We have 2 highly experienced registered nurses on the premises full-time. We also have a fully equipped infirmary. We are a 20-minute drive to a hospital or walk-in clinic. We dispense prescription and nonprescription medications during breakfast, lunch, dinner, and before bedtime.
What is your refund/cancelation policy?
If you cancel prior to May 1, 2022, we will issue a full refund (including your deposit.)
Refunds will not be offered after your teen comes to camp. There will be no refunds for withdrawals from camp initiated by the parent or if it is determined by camp management that a camper needs to go home for safety or behavioral reasons.
What is summer camp food like?
Food at Odyssey’s summer camp is far better than your usual summer camp fare. Each meal includes vegetarian, gluten-free, and non-vegetarian (vegan) options. There is always a large salad bar. Meals are served buffet-style, and campers can take as much as they want.
Do you offer financial assistance?
Odyssey is committed to helping families with limited finances. Eligibility for financial assistance is primarily determined by your family’s gross annual income. If you would like to apply for financial assistance check here for more information.
How many new campers are there each summer? Do they come with friends?
Generally at least half of the campers will be there for the first time, and for many, it’s their first time away from home. The majority of teenagers come by themselves. While it’s normal for new campers to worry whether they will make friends, generally within a few days people make great connections.
What are the staff like?
We hire about 40 of the most fun, loving, compassionate people we know. Many have been at camp for years and many came when they were fifteen and came back as counselors at 22. They all have at least one year of college, and their average age is 24. We do an extensive background check on all staff members before they are hired. Learn more about our summer staff here.
What are the cabins like?
Our cabins are rustic but well ventilated and they generally sleep eight people, six or seven teenagers, and one or two counselors. There are not a lot of shelves and campers live out of their duffel bags and suitcases. Cabins are grouped together in what we call “pods” and each pod has about six cabins. The campers, counselors, and pod leaders become a mini-community in our larger camp community.
What is the summer camp facility like?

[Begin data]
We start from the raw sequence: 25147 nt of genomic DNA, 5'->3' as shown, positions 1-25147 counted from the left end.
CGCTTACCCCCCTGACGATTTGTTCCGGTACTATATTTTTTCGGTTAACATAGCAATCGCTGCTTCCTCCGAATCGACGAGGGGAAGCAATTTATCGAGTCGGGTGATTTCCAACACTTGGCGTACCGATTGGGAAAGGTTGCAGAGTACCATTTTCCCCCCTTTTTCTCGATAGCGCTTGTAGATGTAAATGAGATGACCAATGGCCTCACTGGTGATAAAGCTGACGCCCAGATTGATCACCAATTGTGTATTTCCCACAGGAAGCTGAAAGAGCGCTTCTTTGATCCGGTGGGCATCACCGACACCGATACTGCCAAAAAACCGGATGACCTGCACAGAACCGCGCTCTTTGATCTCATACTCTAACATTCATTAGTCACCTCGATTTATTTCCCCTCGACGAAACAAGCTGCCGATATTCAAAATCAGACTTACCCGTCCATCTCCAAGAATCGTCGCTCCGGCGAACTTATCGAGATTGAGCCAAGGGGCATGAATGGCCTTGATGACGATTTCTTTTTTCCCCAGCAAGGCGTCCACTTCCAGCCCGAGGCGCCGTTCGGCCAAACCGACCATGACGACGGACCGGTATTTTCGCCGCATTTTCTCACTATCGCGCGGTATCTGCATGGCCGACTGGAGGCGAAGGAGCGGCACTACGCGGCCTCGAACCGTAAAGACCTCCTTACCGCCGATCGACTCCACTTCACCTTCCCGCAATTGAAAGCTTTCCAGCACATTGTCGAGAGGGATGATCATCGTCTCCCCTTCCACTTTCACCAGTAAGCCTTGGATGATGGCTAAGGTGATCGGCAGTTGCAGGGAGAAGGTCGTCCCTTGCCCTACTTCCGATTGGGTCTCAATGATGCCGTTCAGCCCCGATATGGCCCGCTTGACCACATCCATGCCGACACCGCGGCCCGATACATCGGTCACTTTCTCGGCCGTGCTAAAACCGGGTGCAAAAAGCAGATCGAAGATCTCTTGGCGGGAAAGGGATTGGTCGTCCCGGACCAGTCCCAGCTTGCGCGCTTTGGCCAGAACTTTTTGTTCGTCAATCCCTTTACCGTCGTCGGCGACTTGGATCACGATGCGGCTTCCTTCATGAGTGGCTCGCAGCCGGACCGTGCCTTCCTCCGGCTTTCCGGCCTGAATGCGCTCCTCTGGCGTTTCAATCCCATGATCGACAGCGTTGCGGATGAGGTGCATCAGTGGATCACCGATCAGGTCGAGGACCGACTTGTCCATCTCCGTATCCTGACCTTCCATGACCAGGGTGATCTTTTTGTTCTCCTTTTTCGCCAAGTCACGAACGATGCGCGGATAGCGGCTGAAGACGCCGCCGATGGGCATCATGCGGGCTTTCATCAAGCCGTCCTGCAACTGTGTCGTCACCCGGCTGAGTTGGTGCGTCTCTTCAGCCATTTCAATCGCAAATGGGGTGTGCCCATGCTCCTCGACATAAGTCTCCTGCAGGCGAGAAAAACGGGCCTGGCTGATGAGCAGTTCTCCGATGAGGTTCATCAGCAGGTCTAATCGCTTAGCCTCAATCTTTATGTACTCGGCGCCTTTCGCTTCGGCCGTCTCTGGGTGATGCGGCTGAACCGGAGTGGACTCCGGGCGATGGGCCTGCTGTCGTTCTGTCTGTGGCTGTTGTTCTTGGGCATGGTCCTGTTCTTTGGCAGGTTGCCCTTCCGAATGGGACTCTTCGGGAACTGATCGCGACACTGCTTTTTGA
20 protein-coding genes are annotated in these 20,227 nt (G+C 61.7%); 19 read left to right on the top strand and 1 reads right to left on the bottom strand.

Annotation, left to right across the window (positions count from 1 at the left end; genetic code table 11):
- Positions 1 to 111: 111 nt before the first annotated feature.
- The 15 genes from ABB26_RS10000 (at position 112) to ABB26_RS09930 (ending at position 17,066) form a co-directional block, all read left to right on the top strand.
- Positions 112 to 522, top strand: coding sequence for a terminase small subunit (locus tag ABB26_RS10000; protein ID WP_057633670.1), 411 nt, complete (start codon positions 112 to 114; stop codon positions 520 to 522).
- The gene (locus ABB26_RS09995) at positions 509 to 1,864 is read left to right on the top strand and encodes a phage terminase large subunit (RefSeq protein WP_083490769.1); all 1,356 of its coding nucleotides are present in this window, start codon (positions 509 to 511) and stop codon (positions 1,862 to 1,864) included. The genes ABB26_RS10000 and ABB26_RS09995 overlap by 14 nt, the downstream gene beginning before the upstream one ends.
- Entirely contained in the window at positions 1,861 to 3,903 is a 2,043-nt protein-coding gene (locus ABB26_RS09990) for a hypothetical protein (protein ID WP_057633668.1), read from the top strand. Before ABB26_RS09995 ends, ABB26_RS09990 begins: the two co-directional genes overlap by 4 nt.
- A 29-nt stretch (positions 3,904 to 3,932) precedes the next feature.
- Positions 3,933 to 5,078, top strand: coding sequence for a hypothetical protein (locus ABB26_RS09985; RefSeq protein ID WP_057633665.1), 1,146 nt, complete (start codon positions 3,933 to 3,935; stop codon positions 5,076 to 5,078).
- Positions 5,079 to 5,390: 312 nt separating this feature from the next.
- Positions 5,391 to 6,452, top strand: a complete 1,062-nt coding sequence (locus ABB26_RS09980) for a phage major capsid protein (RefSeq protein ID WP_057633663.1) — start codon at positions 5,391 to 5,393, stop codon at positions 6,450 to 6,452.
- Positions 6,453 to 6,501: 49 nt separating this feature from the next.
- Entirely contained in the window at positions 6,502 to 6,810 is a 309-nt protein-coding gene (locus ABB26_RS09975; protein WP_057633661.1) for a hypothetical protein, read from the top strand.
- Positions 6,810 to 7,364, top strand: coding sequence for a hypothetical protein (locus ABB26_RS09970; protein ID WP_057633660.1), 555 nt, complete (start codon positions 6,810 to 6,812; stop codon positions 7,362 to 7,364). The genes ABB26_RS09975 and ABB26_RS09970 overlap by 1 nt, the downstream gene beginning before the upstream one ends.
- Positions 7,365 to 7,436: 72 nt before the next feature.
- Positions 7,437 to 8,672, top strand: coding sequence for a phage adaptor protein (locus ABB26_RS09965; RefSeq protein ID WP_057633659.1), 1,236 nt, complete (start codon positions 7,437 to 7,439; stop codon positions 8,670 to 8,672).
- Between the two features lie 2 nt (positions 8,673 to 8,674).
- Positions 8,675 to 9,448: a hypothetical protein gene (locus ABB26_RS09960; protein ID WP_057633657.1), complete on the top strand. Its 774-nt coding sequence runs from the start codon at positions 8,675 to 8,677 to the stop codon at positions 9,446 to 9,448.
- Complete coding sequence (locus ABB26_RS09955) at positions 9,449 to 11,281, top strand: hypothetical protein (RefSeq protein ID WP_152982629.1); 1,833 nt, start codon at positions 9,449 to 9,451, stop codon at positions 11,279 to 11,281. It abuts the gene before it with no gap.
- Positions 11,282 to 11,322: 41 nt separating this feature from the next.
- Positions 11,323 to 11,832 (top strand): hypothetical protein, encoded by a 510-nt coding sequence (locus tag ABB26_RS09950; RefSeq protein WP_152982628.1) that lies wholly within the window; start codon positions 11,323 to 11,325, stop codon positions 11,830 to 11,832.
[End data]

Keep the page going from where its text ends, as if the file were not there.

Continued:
Our facility is located in the SouthWest part of the Berkshires of Massachusetts. We are on a 416-acre private facility that features a 16-acre private lake for swimming and boating. In addition to many cabins, a large ball field, and an outdoor amphitheater, we have a nice size dining hall and a lodge that we turn into our “art hut”.
Do you pick up and drop off to and from the airport?
We pick up campers at Boston’s Logan Airport, as well as Bradly and Brainard airports in Hartford CT. We bring a crew of staff to the airports to collect each camper and get them in a van. It is a two-hour drive from Boston and one hour from Hartford.
How do you keep campers safe at camp?
While our camp has a free feel, we have very clear rules regarding behaviors that are allowed and not allowed. We also have zero tolerance toward alcohol and drugs.
What about communication and cell phones?
We do not allow campers to have their phones. We think that leaving their phones at home gives teens a much better chance of making friends quickly. Most teenagers realize after a few days that being without their phones is liberating. We encourage a lot of letter writing and discourage talking on the phone the first week. If a camper feels they need to talk with their parents we call you first and generally follow your lead. Often it takes several days for campers to make friends and settle in and we hope you can encourage your teenager to give it time.
Who is OTC not a good camp for?
We are not a therapeutic program or treatment center of any kind. We are not a good camp for teens who have been recently hospitalized for psychiatric reasons, or for teenagers with eating disorders or those who are particularly sensitive to noise and stimulation, or those who are not o.k. living in a rustic setting with a large group of people.
make new friends
Adam Simon, camp director